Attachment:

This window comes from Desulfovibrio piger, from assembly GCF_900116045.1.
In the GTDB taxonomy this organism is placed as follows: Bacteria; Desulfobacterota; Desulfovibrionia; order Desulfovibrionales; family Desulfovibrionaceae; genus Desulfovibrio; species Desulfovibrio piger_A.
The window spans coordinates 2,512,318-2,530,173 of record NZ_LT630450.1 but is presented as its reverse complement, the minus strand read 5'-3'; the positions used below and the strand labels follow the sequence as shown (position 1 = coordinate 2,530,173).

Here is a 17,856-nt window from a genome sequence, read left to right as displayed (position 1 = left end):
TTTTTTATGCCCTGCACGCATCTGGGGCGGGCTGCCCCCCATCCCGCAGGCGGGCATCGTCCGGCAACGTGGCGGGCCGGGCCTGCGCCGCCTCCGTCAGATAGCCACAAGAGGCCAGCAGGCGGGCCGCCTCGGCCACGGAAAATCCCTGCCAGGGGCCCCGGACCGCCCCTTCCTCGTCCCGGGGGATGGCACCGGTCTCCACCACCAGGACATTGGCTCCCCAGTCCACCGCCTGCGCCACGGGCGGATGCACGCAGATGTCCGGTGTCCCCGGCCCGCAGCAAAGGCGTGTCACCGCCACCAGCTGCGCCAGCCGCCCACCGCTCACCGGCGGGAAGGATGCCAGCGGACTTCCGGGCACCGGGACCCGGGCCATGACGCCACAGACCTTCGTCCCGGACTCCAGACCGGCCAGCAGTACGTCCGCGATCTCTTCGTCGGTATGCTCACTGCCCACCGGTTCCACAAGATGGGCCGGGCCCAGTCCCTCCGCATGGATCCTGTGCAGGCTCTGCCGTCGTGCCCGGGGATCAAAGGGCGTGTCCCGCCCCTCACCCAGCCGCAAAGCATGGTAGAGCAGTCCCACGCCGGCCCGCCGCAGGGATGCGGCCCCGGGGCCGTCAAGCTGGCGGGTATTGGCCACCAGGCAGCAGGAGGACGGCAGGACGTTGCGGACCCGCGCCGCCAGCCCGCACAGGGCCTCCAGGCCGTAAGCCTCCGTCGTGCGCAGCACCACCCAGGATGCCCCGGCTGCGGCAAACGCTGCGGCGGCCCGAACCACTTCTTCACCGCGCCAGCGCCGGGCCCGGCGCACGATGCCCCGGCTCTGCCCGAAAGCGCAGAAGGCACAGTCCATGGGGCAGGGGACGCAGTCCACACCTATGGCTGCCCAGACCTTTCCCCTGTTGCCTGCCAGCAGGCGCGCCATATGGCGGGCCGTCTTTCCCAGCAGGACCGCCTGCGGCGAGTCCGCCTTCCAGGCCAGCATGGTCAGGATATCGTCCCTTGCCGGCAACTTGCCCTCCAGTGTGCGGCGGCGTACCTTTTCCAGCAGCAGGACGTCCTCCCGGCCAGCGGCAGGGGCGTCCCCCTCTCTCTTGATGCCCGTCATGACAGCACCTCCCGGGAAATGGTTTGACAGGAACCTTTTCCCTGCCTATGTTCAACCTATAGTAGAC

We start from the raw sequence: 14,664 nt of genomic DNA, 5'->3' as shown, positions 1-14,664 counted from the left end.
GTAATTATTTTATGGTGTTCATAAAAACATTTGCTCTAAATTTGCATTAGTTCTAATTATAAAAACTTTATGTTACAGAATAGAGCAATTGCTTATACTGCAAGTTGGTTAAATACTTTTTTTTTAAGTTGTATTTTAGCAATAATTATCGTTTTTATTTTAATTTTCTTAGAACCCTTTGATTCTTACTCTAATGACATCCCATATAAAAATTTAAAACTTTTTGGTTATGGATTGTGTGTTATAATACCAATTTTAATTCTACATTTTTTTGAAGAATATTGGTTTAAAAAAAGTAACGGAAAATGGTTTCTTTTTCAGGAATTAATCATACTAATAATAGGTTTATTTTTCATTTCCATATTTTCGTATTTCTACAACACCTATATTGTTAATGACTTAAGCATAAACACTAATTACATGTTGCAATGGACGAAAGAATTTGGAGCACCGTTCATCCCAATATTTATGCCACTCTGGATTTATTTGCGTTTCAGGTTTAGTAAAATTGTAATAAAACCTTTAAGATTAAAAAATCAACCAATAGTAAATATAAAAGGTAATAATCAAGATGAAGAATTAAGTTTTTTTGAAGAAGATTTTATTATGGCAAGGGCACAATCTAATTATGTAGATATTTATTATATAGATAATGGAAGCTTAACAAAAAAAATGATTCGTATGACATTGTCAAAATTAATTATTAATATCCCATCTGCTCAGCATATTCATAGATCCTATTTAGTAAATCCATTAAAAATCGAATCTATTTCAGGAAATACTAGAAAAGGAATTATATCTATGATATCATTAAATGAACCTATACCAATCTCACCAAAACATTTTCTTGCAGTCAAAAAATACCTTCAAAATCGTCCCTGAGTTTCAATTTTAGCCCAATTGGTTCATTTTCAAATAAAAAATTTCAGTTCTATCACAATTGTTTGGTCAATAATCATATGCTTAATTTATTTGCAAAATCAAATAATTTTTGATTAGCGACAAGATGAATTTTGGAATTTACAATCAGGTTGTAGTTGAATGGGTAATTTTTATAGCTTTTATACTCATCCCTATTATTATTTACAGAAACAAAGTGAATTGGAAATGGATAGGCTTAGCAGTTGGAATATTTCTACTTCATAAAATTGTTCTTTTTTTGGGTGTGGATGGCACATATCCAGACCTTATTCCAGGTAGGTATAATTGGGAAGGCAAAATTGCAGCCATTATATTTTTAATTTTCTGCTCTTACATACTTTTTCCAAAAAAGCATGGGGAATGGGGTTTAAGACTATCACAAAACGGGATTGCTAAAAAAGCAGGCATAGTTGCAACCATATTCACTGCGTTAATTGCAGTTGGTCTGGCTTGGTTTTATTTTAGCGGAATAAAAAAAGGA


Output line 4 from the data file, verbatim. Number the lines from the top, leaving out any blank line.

Here is a 17,856-nt window from a genome sequence, read left to right as displayed (position 1 = left end):